Letting Go of Perfectionism
We all want to do well. But what about when this desire to do well prevents us from even starting something?
I’ve been on a long journey of letting go of perfectionism and embracing who I am. I even started a community called The Parent in Progress to document my experience as a work-in-progress new parent and to support other new parents.
I am sharing a few things I’ve learned and reflected on in this journey.
I know that perfection is impossible, but why do I still want to be perfect?
“Progress over perfection” is an overused (but admittedly, appropriate) quote you’ll hear. But, why is it so hard to truly let go of perfection and embrace this mindset?
When I think about my personal definition of perfection, it’s this expectation that I have to do it all and I will do it without mistakes, without breaks and without help. Written down, it seems like such an unrealistic, impossible expectation of myself, doesn’t it? No human can meet that.
Perhaps, moving away from perfection means moving towards our own humanity. It is about accepting that we will make mistakes, we will need breaks, and we need others’ help. It is making the courageous choice to say “I am enough”.
Brene Brown expands on this beautifully in her book, The Gifts of Imperfection: “No matter what gets done and how much is left undone, I am enough. It’s going to bed at night thinking, ‘Yes, I am imperfect and vulnerable and sometimes afraid, but that doesn’t change the truth that I am also brave and worthy of love and belonging’.”
There is so much power and freedom in embracing and accepting who we are, as is, in this moment.
If I let go of perfection, will that mean I won’t strive to do my best?
Initially, I resisted this new mindset of “I am enough” because I thought it might mean that I wouldn’t want to improve and do my best anymore (and I’ve heard this resistance from others as well).
For me, this resistance comes from seeing the many ways that being a perfectionist has benefitted me to achieve a goal and to do good work. But, if I further reflect on it, I can recall the many times perfectionism has not helped me – the indecision, the countless unnecessary revisions, the stress of it all. I want a healthier way of approaching things.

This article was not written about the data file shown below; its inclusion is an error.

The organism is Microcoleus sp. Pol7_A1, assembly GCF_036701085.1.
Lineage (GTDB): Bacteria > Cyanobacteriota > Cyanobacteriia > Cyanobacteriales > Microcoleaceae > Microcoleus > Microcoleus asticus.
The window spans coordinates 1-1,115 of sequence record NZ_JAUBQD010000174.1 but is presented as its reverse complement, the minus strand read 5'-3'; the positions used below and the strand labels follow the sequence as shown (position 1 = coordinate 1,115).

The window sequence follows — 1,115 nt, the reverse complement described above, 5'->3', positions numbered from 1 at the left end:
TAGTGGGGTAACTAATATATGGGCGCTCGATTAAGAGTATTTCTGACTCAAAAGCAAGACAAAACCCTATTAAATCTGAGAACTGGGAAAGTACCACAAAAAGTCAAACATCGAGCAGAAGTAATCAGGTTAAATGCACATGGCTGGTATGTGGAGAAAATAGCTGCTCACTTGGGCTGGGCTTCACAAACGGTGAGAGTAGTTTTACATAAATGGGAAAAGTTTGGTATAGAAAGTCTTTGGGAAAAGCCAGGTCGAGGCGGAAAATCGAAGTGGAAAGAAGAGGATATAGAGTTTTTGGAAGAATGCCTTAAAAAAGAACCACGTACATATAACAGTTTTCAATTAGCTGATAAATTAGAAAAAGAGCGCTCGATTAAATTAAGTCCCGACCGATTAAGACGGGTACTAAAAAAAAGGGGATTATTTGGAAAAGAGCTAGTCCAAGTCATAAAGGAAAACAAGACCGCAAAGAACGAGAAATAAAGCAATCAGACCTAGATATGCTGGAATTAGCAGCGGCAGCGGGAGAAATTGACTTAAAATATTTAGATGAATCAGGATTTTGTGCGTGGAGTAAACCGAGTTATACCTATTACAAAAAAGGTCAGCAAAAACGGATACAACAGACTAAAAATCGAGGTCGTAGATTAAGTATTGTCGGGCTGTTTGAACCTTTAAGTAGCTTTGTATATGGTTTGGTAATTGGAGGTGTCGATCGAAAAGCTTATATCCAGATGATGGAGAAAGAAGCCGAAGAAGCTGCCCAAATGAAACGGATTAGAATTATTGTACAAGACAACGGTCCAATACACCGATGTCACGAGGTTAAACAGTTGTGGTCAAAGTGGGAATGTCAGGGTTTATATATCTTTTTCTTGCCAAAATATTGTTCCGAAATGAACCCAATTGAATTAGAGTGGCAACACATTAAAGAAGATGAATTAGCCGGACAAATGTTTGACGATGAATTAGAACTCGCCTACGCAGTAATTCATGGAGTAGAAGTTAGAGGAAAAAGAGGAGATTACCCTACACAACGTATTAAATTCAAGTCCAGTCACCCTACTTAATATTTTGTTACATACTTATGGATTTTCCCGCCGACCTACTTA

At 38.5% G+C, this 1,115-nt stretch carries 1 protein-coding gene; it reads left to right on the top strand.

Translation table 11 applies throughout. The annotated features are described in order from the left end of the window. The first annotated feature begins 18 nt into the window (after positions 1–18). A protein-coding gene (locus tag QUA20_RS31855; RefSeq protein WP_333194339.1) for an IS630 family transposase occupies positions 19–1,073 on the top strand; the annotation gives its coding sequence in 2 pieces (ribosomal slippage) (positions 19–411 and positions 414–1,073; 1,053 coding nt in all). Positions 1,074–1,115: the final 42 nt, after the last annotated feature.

I’ve realized that believing “I am enough” and wanting to improve is not an ‘Either-or’ situation; we can believe in both. This quote put it best:
Instead of perfection, what can I focus on instead?
In coaching, we believe that when our actions are aligned with our intention, we can create more sustainable change.
In overcoming perfectionism, this can mean shifting our mindset from the abstract, unrealistic ideal of perfection to clear, defined intentions and values that we personally hold important. We can reflect on what drives us and what’s behind this initial desire for perfection.
Some reflections questions we can think about:
- How has perfectionism helped you? How has it not helped you?
- What positive impact would believing “I am enough” have on you?
- What is most important to you in life? What values do you want to live by?
By asking ourselves these questions, we can be clearer on what we really want. If the goals are clear, it is easier to work towards that goal.
There is no quick fix for perfectionism. It might never go away fully and certain situations may trigger us. At the end of the day, it’s about mindfully living out our intentions and values. It’s about celebrating ourselves and our progress.
How can embracing your imperfection and living more intentionally benefit you? Would you like support to make that happen? Get in touch with Haraya to see how coaching can help you.